As a prominent commentator and Editor in Chief at, Shannon Hicks has played a pivotal role in reshaping the conversation around reverse mortgages. His unique perspectives and deep understanding of the industry have not only educated countless readers but has also contributed to introducing practical strategies utilizing housing wealth with a reverse mortgage.
Shannon’s journey into the world of reverse mortgages began in 2002 as an originator and his prior work in the financial services industry. Shannon has been covering reverse mortgage news stories since 2008 when he launched the podcast HECMWorld Weekly. Later, in 2010 he began producing the weekly video series The Industry Leader Update and Friday’s Food for Thought.
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  1. There is an old adage that warns even if we can do something, should we? But rarely has that warning been heeded. Look at the machine gun or nuclear weapons. We could go on and on.

    Imagine living in Russia with a vigorous 120 year old Stalin or in China with a vigorous 130 year old Mao. Neither of those images warm me up. Would FDR be wrapping up his 21st term in office at age 134? How about Chief Justice Roberts serving 70 more years on the Supreme Court? None of these thoughts are truly transforming. We need change so somehow that would have to be delivered along with longer lives or future greatness will be stifled.

    Yes, there are also questions for the average Joe about a sound mind, mobility, and other concerns about extending our later years but there are also questions about the difficulties of change and financial ruin to subsequent generations. When will seniors be required to stop driving or be required to retire? Will countries with younger populations eventually militarily run over those with much older ones.

    Greatly extending life can be a good thing or can be a recipe for disaster. I have a number of relatives who died before 1970 but lived well into their late 80s and 90s and they had a meat and potato diet. So It is not so clear that eating fish would have changed much for them since so many of their peers who had “healthy diets” died so much younger. Several of those who died, I knew well and they asked me why they had to outlive those they had been closest to.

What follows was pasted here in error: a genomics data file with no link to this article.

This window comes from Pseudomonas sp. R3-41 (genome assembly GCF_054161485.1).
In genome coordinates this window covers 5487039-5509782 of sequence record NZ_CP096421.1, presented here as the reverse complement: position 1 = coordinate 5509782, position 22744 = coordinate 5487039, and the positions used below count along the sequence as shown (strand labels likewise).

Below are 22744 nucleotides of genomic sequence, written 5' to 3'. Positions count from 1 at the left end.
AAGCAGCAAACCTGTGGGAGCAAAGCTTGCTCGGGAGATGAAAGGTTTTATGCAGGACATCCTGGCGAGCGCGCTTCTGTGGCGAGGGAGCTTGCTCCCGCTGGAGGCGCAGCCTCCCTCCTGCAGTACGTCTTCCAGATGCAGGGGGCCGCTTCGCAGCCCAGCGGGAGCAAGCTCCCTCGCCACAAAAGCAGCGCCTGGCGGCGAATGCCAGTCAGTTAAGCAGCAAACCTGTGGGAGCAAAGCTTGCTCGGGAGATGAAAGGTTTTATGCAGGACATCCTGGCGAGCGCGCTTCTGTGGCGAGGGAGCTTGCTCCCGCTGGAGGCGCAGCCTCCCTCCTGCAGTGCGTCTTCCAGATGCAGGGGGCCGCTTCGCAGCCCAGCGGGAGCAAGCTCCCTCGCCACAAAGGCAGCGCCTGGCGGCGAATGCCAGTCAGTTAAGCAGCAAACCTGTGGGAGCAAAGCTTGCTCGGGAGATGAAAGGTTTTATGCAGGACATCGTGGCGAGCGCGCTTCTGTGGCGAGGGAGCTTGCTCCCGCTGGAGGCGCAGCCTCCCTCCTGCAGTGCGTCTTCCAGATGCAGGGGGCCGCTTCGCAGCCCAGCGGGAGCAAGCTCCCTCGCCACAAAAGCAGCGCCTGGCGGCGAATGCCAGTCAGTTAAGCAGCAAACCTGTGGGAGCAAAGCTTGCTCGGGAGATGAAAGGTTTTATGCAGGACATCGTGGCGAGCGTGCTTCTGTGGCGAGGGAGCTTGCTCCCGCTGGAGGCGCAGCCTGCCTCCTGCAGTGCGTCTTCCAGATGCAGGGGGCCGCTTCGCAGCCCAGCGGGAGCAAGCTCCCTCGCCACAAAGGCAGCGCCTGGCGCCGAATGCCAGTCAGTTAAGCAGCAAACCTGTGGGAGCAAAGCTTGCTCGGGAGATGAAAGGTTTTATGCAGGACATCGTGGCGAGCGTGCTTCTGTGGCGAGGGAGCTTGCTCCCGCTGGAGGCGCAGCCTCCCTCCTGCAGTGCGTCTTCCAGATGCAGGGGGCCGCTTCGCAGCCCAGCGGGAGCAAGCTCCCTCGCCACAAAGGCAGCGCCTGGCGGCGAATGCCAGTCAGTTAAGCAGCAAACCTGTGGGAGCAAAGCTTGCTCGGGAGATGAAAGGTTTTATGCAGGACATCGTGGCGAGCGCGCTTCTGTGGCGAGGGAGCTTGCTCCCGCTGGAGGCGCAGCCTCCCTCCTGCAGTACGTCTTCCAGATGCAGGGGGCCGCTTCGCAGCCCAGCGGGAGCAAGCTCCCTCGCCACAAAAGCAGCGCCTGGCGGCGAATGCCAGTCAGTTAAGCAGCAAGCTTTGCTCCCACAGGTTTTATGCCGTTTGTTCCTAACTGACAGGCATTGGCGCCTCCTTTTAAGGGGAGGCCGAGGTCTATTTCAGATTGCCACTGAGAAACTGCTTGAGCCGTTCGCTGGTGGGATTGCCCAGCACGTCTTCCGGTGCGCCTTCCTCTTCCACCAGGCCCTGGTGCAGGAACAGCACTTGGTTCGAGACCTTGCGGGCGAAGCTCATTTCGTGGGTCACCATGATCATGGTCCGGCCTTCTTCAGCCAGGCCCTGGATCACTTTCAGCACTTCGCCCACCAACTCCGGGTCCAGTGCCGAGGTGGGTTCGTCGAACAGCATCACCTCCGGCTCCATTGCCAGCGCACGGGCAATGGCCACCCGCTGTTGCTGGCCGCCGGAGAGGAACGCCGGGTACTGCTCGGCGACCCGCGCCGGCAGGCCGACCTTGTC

Many questions need to be resolved before this change comes but come it will whether we are prepared or not.

    Ready or not….

    • Critic,

      Well said. I feel that length of life is not as important as quality; some people who’ve contributed much to humanity have died at a relatively young age, while others did not begin to develop and deliver their gifts until they were well into their elder years.

      • Amara,

        I worked with two aged bloomers. One was in his early nineties when he discovered a formula for growing plants that even Ortho researchers investigated and told their management to buy the patent on the formula otherwise their products would be outsold in a matter of a few years.

        Then there was a practical scientist who went into a field where new ideas died decades. He has not only revolutionized that industry starting in his late 60s but today in retail his product also dominates what was once thought to have been a saturated market. In his mid eighties, he hopes to see it dominate all sectors as it now begins to erode the dominance of others in those other sectors.

        • Impressive! For people like this, life extension makes sense 🙂